The estimable Chairman of the Ways and Means Committee has had it with the annual “extenders” charade. House tax-writers will sort through the list of temporary tax provisions and determine once and for all what deserves to be part of the newly reformed code.
The burden is now on this committee to decide which of these provisions are worthwhile to find a way to pay for their permanent extension and to let the others expire. Each of the expiring provisions has its supporters. However, not all of these provisions have survived on their own merits. Some have enjoyed free rides as stowaways on the annual extenders package. The free ride stops here.
The Chairman in question? Dan Rostenkowski, Democrat of Illinois. The year? 1988.
As we know, the free ride didn’t stop there. In fact, thirty years and eighteen legislative extensions later, the original list of eight provisions has grown to 26.
All of which is to say Congressional tax-writers have had tough words for extenders provisions as far back as their inception. Then, as now, the eight expiring provisions were tucked away in a broader must-pass vehicle, in this case a set of technical fixes to the 1986 Tax Reform Act.
So what has changed in the meantime? And could this really be the year that the extenders’ luck runs out?
The extenders themselves are a veritable island of misfit toys, ranging from the stimulative, to the parochial, to the downright random. And while some have stronger patrons than others, their real power lies in the aggregate. While each enjoy narrow, discrete constituencies, taken together they present a formidable coalition that cuts across geographic, ideological, and partisan lines. Horse-racing, NASCAR, and Puerto Rican rum may not seem like lobbying titans, but over the years their preferences have proved hard to kill.
Nonetheless, the House of Representatives is currently seeking to pare down the package and make extenders a thing of the past. The first challenge will be determining which provisions should be made permanent and which should be allowed to lapse or otherwise wind down.
Chairman Brady’s three part test is simple: first, determine which provisions are still needed after tax reform; second, to the extent these measures encourage economic growth and competitiveness under the new code, we should consider making them permanent; and third, what are stakeholders willing to give up in exchange for making them permanent.
The first two criteria are straightforward enough—to merit extension, there must be a sound tax policy argument. This is an easier case to make for energy efficient building incentives under Section 179D than, say, an American Samoa Economic Development Credit that amounts to a direct $10 million subsidy to a single tuna processor. Some provisions simply don’t pass the eye test. The third is more tricky. Stakeholders are accustomed to a free ride, albeit one with twists, turns, and the occasional retroactive renewal. What price are the willing to pay for long-term certainty?
For their part, House tax-writers seem to be taking this exercise seriously. While little has occurred publicly since a mid-March subcommittee hearing, committee staff continue to work on recommendations while the Congressional scorekeepers assess the revenue impact of different scenarios. We may see a House package released by Ways and Means as early as this Summer that lays out a plan.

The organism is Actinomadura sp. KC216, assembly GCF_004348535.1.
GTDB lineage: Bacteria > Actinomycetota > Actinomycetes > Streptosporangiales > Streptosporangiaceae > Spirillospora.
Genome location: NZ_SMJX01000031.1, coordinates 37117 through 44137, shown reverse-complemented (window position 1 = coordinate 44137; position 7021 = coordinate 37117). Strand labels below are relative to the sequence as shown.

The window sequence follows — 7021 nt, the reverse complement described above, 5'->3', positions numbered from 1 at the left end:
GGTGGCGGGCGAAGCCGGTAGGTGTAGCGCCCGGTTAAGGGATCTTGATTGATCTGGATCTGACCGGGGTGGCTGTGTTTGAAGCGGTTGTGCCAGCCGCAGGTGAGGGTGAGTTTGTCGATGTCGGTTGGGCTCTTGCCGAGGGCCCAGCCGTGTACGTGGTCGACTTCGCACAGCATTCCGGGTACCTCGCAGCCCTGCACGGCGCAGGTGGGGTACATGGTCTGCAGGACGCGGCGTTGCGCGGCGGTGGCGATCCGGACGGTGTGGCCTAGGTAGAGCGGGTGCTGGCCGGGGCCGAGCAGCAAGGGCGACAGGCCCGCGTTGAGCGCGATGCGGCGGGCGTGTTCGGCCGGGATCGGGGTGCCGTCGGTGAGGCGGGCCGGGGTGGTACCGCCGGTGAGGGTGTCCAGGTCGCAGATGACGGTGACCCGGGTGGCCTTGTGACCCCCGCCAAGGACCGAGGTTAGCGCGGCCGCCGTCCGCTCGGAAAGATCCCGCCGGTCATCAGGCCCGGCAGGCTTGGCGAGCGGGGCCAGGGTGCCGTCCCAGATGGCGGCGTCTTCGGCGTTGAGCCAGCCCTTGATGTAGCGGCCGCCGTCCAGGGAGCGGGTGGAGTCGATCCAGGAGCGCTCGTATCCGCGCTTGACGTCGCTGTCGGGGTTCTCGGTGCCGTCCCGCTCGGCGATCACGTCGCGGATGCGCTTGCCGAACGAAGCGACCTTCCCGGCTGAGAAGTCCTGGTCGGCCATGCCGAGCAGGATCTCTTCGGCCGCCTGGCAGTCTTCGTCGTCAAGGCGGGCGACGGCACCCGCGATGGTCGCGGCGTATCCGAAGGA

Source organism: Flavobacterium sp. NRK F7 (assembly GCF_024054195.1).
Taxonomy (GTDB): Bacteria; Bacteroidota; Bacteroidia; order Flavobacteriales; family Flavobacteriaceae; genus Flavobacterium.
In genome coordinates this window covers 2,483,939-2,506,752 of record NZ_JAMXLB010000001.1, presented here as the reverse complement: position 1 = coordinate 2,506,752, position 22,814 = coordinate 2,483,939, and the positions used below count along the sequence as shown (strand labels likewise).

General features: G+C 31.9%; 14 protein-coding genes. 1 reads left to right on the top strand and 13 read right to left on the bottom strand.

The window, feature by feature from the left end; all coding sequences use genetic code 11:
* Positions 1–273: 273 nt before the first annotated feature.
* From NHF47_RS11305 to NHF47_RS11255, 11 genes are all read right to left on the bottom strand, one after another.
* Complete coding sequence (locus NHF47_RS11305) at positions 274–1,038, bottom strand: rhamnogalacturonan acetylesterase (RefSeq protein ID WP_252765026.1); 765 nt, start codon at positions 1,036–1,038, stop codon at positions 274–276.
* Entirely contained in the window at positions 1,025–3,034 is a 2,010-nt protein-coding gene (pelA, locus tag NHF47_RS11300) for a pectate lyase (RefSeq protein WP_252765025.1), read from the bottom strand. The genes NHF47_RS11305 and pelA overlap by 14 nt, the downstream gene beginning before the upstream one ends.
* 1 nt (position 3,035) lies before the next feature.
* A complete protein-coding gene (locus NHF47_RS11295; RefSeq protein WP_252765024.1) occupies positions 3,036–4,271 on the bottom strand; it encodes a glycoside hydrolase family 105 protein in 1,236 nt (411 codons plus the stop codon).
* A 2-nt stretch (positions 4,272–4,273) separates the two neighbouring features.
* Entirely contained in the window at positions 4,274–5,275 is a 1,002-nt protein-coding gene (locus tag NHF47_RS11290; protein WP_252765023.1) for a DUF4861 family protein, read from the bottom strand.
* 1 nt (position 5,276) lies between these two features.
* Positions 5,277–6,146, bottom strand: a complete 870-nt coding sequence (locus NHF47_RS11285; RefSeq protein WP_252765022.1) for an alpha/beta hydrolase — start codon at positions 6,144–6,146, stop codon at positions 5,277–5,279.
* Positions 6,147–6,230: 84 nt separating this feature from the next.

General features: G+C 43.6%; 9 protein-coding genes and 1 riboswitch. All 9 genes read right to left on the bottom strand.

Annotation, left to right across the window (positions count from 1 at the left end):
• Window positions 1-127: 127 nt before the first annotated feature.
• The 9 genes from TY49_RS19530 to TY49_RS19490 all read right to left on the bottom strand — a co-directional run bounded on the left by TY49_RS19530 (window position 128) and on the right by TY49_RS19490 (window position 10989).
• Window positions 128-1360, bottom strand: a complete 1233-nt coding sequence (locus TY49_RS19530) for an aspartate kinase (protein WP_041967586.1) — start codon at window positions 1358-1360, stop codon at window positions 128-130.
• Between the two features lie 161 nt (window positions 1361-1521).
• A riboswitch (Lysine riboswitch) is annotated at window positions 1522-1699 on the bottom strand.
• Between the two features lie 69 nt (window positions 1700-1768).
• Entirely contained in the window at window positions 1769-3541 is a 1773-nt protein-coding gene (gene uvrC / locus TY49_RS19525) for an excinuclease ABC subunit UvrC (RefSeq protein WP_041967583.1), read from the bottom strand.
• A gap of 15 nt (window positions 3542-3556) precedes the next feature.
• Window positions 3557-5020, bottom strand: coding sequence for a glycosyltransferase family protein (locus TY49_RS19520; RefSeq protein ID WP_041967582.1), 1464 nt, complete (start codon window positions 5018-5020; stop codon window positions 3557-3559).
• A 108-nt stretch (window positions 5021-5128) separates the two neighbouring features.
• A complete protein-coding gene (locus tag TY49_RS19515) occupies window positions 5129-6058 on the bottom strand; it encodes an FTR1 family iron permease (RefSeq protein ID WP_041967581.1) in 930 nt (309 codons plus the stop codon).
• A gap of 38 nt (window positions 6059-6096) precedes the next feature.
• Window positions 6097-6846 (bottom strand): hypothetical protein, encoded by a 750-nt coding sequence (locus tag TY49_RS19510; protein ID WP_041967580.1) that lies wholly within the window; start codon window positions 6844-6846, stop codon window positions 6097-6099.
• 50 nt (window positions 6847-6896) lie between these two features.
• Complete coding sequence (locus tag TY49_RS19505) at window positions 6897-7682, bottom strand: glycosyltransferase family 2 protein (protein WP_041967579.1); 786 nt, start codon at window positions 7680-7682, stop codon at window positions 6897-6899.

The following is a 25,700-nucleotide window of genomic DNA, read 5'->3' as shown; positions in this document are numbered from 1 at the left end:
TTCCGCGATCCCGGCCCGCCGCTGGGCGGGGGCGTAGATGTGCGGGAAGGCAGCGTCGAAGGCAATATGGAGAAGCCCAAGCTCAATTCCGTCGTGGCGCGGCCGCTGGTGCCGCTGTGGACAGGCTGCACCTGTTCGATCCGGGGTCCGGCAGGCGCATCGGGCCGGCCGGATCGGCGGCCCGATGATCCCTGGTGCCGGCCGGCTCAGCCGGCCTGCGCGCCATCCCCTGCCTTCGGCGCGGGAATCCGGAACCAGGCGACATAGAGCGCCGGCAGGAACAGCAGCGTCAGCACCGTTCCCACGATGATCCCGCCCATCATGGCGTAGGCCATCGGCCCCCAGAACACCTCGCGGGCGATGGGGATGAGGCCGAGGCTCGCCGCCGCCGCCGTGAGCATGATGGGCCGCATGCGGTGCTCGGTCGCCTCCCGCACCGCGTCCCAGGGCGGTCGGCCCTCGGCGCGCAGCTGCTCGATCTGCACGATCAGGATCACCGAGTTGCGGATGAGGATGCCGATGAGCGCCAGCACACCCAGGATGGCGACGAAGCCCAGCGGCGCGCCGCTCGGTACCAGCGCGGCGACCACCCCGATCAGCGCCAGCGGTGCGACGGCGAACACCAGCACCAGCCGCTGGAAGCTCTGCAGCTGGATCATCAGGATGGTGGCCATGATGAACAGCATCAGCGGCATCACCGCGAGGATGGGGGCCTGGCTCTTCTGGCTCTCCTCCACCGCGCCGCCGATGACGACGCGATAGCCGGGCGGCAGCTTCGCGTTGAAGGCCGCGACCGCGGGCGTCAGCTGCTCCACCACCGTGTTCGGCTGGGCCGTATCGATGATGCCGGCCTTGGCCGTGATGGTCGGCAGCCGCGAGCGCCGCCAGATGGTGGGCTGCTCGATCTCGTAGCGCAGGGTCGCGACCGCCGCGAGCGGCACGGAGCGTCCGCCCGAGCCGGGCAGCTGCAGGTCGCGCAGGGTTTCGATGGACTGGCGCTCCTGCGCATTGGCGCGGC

Congress actually has a decent model for how to sort through these provisions in the 2015 PATH Act that was enacted with the end of year omnibus package. With the PATH Act, Congress created three distinct categories according to their perceived merits. Of the 52 extenders at that time, the PATH Act made 22 of the broadest individual and businesses provisions permanent for the first time. Four other popular policies were given a five-year extension. And while none of the many energy incentives were made permanent, tax credits for wind and solar were granted a multi-year phase-down. In the end, the PATH Act did not amount to the “extenders bill to end all extenders bills” it was initially conceived as, but it succeeded in separating the tax policy wheat from the chaff, ultimately cutting the list in half. Expect the House to employ the tiered approach of the PATH Act, albeit with a higher bar for permanence.
Next comes the hard part. For any such package to become law, it needs 60 votes in the U.S. Senate. If the upstart People’s House is hot to scrap these temporary policies, the more genteel upper chamber is poised to play its traditional role as the saucer that cools the tea. Senate Republicans expressly ducked consideration of extender provisions in their version of tax reform, even those the House-passed bill sought to renew. It turns out that debating which tax breaks to cut and which to keep opens up a whole new can of political worms.
At the end of the day, Congress’ default move is kicking the can. In the wake of the bruising fight over the Tax Cuts and Jobs Act, there is little appetite for debating tax policy, even the simplest technical corrections. That said, with extenders already half a year past their expiration, Congress has little choice but to act, one way or another. If the House can propose a serious and orderly plan to resolve the extender dilemma, one that avoids running afoul of powerful stakeholders—or worse, powerful Senators—there is hope of a compromise hitching a ride on an end of year spending bill.
But does the free ride stop here? Don’t bet on it.